SATANIC PANIC: BEHIND SOUTH AFRICA’S FEAR OF THE OCCULT
The controversial new American drama series Lucifer, broadcasting on M-Net, has drawn a barrage of complaints from South African viewers who claim the show “promotes Satanism”. But this is not the first time the public has been up in arms about the occult.
What if Satan left the underworld, deciding to kick back and relax on Earth? FOX brings this narrative to life, depicting the hellish overload as a charming, if womanising, man. The story includes a lot of sexual innuendo, gang violence and bad language.
People are up in arms taking to the Broadcasting Complaints Commission of South Africa (BCCSA). So far, 89 complaints have already been lodged. DSTV and M-Net viewers are threatening to cancel their subscriptions, stating that Lucifer “promotes Satanism”, gives a “false picture to our youth” and “glorifies Lucifer and sells lies to the public by making Lucifer look human and caring”.
Widespread moral panic surrounding Satanism began in the 1980s in South Africa with the introduction of Dungeons and Dragons, a roleplaying board game that received heavy flack due to its perceived promotion of pornography, witchcraft and satanism. This sparked worldwide panic and moral outrage, particularly strong in South Africa. The country even formed the “Anti-Occult Unit” in the SAPS that specialised in clamping down on Satanism.
In his 1997 PhD thesis, Psychologist Gavin Ivey also attributes the mass interest with Satanism in South Africa to an increase in Christian fundamentalism, together with a perceived Satanic threat and the strict moral code of the Calvinistic church.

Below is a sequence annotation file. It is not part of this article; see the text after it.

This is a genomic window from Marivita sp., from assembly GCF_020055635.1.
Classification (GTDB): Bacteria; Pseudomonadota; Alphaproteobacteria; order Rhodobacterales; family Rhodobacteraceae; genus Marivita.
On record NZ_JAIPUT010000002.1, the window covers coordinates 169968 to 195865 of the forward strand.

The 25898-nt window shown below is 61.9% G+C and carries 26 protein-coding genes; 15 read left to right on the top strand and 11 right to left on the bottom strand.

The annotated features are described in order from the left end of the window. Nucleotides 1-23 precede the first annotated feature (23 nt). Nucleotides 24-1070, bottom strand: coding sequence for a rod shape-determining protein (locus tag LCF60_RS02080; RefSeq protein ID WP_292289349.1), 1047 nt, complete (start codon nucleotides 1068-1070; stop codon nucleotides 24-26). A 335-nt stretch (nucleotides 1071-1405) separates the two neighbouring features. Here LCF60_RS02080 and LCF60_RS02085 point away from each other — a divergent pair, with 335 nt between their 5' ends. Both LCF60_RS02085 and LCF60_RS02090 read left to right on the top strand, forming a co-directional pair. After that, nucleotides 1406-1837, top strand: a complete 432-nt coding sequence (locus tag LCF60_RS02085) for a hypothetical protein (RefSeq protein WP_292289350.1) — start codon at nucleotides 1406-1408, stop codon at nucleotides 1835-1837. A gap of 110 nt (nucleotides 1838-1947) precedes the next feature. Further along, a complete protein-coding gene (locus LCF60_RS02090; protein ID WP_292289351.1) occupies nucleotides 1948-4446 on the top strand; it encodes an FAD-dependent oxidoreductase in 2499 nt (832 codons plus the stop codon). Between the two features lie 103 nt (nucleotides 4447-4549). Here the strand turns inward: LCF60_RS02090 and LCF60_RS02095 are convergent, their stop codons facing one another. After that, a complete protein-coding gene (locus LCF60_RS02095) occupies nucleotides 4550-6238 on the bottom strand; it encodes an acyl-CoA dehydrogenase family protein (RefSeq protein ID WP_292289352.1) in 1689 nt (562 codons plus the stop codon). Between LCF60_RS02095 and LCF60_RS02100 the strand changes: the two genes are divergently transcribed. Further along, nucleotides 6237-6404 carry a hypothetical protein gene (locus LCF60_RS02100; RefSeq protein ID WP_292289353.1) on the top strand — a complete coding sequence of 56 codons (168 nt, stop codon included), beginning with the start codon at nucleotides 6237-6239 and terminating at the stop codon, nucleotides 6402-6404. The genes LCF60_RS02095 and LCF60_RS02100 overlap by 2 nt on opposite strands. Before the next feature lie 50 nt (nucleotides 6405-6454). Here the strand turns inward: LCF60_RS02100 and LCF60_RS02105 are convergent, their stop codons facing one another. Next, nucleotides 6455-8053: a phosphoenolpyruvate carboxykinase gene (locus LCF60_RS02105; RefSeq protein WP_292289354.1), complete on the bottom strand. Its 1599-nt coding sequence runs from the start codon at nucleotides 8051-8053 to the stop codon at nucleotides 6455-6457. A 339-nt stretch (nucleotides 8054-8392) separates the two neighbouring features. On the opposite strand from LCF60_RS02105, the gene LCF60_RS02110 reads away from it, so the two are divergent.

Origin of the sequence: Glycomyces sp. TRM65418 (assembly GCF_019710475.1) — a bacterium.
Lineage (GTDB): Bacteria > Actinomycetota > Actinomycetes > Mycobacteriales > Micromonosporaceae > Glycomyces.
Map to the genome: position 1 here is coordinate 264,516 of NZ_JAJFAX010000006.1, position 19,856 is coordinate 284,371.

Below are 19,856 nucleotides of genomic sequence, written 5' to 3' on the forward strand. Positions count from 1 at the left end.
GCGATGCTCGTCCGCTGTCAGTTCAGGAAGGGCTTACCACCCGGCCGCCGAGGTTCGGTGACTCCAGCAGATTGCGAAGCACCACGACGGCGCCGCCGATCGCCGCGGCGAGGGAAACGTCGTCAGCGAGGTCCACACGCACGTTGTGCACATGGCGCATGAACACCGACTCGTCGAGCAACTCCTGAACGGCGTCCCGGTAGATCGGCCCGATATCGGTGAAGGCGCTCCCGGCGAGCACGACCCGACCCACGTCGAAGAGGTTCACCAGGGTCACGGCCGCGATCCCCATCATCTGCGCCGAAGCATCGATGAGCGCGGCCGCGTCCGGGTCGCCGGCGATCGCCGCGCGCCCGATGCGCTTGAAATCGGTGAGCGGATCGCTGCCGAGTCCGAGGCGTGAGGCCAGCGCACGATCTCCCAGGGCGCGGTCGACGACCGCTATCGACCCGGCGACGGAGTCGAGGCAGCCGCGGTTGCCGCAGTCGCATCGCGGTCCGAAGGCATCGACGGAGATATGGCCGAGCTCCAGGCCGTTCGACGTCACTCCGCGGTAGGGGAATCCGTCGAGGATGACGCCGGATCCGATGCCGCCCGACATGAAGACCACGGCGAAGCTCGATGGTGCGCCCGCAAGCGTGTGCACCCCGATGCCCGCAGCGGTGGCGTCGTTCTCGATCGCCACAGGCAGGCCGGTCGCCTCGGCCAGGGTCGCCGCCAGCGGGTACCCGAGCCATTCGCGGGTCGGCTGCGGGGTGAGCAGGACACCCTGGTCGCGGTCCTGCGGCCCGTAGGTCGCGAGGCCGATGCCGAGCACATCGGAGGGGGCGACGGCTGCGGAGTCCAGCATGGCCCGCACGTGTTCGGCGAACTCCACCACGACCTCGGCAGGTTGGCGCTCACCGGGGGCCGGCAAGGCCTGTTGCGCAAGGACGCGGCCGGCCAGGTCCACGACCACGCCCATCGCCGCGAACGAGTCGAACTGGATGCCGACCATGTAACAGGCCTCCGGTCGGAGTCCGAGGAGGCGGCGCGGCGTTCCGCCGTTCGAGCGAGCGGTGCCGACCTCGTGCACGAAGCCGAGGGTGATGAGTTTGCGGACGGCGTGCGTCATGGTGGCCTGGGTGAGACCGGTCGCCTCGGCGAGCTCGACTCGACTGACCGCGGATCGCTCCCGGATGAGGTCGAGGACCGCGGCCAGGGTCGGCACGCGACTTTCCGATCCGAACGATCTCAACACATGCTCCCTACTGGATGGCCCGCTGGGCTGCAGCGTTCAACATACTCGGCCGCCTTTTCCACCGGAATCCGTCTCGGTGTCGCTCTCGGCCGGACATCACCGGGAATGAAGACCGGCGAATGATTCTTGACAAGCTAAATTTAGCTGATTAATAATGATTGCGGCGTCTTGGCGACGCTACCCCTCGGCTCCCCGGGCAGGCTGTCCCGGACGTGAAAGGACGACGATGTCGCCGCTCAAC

In 2008, the national Department of Education released a schooling code of conduct, which explicitly states that Satanism religion is associated with criminal activity. This is possibly attributable to the media, which has continuously fuelled “Satanic panic” by framing entire stores as Satanic based on little information:
- In 2013, a schoolgirl was allegedly stabbed by a girl from another school. Before she died, she told her mother that she was stabbed “because she hung out with Satanists”. Media jumped on the keyword of “Satanism” and published the story as evidence of widespread Satanism in schools.
- In 2008, Morne Harmse went on a rampage, killing Jacques Pretorius and injuring others while wearing a mask resembling that of the lead singer of metal band Slipknot. Harmse said that Satan made him do it. The Satanic motive was dismissed as simplistic by SAPS psychologist Gerard Labuschagne. However, the media reported otherwise.
- In 2011, Kirsty Theologo died and a 14-year-old girl was injured after being doused with petrol and set alight. Media describes the event as a Satanic ritual.
In 2012, a couple South Africans got together to try and ban a Lady Gaga concert, citing that the performer was “a self-confessed satanist”. The SA Council of Churches also weighed in, informing the Department of Arts and Culture that Gaga’s performances in South Africa would lead to a degeneration of the youth’s moral values.
Inside the Anti-Occult unit